After two years of record payouts, Wall Street bonuses will take a hit this year, a new report says. The report finds that on average Wall Street workers will get an end-of-year bonus check worth 20 to 30 percent less than last year.
On today's All Things Considered, Robert Siegel poses an important question to Bob Costas, one of the authors of a new book about the greatest moments in football: With football so popular and beloved and money-making, why is baseball still considered our national pastime? What does football have to do to get a little love?
"Hey, leave baseball something," Costas says of the special, nostalgic language with which we often speak of it. "In every other measurable way, football has surpassed it."
Attorney General Eric Holder spent almost three hours on Capitol Hill on Tuesday, getting a grilling from members of the Senate Judiciary Committee about a flawed gun-trafficking operation that let hundreds of guns flow across the Southwest border.
But even after the Justice Department oversight hearing, Republican lawmakers say there are lots of questions that remain unanswered.
Guy Raz speaks with NPR's Mike Pesca about the growing scandal in the Penn State football program. Longtime coach Joe Paterno abruptly canceled his weekly news conference Tuesday, amid reports that members of the school's board are pushing for him to step down.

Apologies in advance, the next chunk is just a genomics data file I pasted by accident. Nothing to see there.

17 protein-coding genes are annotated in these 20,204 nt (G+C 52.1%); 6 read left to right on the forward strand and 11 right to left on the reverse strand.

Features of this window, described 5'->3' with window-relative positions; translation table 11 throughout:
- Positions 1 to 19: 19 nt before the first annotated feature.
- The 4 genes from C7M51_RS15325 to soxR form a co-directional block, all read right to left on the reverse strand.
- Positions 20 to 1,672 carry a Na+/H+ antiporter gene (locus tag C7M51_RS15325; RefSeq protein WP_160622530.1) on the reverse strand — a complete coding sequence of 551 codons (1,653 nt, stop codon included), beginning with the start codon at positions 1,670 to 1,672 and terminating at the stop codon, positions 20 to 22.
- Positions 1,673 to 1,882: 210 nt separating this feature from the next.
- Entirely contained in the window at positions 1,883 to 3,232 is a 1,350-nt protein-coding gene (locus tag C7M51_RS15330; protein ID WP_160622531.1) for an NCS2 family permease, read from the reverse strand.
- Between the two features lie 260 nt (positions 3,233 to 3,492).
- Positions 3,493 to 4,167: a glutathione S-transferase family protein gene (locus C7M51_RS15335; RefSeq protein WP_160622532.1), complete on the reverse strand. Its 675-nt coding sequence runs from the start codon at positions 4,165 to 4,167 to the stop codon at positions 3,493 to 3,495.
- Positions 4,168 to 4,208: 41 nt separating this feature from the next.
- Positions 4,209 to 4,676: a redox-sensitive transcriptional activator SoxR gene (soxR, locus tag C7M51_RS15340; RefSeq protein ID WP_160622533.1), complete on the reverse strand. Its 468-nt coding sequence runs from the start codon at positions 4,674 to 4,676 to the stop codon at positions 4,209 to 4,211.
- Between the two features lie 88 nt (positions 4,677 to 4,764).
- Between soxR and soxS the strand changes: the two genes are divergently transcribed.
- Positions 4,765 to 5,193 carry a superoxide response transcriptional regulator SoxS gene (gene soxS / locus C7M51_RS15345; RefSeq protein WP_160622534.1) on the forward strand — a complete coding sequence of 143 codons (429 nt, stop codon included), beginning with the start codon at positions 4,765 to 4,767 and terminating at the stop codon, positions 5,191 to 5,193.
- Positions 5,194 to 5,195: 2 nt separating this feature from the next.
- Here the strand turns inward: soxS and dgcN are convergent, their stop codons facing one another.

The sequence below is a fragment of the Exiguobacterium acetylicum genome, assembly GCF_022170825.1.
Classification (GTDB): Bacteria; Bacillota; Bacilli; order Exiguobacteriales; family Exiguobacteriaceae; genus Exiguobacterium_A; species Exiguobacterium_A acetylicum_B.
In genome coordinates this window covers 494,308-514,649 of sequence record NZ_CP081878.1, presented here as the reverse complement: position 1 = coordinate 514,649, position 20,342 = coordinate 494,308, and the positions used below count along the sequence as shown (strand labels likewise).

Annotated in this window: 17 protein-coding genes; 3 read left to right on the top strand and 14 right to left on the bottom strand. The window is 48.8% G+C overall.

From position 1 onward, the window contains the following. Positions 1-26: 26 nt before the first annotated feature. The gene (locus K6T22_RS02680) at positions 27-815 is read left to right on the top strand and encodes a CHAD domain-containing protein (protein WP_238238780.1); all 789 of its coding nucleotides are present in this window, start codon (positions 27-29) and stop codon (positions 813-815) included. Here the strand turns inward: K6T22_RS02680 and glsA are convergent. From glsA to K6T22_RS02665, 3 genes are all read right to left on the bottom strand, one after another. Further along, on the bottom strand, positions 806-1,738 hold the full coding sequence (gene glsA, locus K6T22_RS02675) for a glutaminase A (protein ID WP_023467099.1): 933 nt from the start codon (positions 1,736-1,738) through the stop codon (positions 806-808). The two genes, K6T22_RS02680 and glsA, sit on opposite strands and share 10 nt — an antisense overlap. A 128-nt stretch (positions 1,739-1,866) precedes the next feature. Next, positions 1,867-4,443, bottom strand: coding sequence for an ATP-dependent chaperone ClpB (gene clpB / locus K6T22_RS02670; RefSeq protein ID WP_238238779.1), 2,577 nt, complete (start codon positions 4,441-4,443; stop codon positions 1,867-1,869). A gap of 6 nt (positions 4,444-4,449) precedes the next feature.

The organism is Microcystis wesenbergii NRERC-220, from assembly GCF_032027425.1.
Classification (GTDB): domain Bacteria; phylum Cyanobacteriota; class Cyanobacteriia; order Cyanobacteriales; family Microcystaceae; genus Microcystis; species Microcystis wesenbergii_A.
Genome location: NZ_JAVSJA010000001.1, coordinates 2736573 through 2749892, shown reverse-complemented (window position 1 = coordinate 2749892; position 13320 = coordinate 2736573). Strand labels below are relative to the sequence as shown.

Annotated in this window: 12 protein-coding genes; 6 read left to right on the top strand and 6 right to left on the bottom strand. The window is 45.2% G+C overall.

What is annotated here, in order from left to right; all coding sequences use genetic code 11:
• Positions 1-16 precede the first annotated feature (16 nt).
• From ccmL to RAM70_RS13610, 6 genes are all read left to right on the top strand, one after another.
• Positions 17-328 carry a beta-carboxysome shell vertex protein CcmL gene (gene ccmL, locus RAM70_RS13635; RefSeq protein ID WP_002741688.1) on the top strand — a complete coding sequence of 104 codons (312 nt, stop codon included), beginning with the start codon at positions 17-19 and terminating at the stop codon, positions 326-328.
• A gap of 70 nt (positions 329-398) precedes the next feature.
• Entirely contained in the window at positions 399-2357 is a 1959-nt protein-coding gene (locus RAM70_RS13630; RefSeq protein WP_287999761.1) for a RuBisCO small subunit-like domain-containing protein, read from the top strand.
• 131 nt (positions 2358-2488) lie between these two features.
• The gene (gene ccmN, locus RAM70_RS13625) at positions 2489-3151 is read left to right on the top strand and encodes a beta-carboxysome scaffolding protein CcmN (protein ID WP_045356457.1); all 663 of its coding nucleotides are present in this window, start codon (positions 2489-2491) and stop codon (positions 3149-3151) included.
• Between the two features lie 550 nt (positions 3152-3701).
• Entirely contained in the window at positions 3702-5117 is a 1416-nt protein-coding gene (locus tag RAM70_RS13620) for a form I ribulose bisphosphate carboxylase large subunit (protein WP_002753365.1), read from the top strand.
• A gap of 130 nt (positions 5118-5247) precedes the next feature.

"I can categorically say I have never acted inappropriately with anyone, period," Republican presidential candidate Herman Cain just told ABC News' Jonathan Karl on a live ABC/Yahoo webcast.
Responding to the latest accusation by a woman — Sharon Bialek of Chicago — who says he sexually harassed her in the late 1990s, Cain said the charge is "baseless, bogus and false" and that Bialek is lying.
Michael Williamson is a staff photographer for The Washington Post. Thirty years ago he was working for the Sacramento Bee when he began a project with a reporter named Dale Maharidge. Together they published a book called "Journey to Nowhere:the Saga of the New Underclass."
Three decades and a half a million miles later their collaboration continues. Their latest effort, "Someplace Like America: Tales from the New Great Depression" continues the story they first began to cover so many years ago.
"An appeals court judge appointed by President Ronald Reagan just wrote an opinion affirming the constitutionality of the federal law overhauling health care," our colleague Scott Hensley writes over at the Shots blog.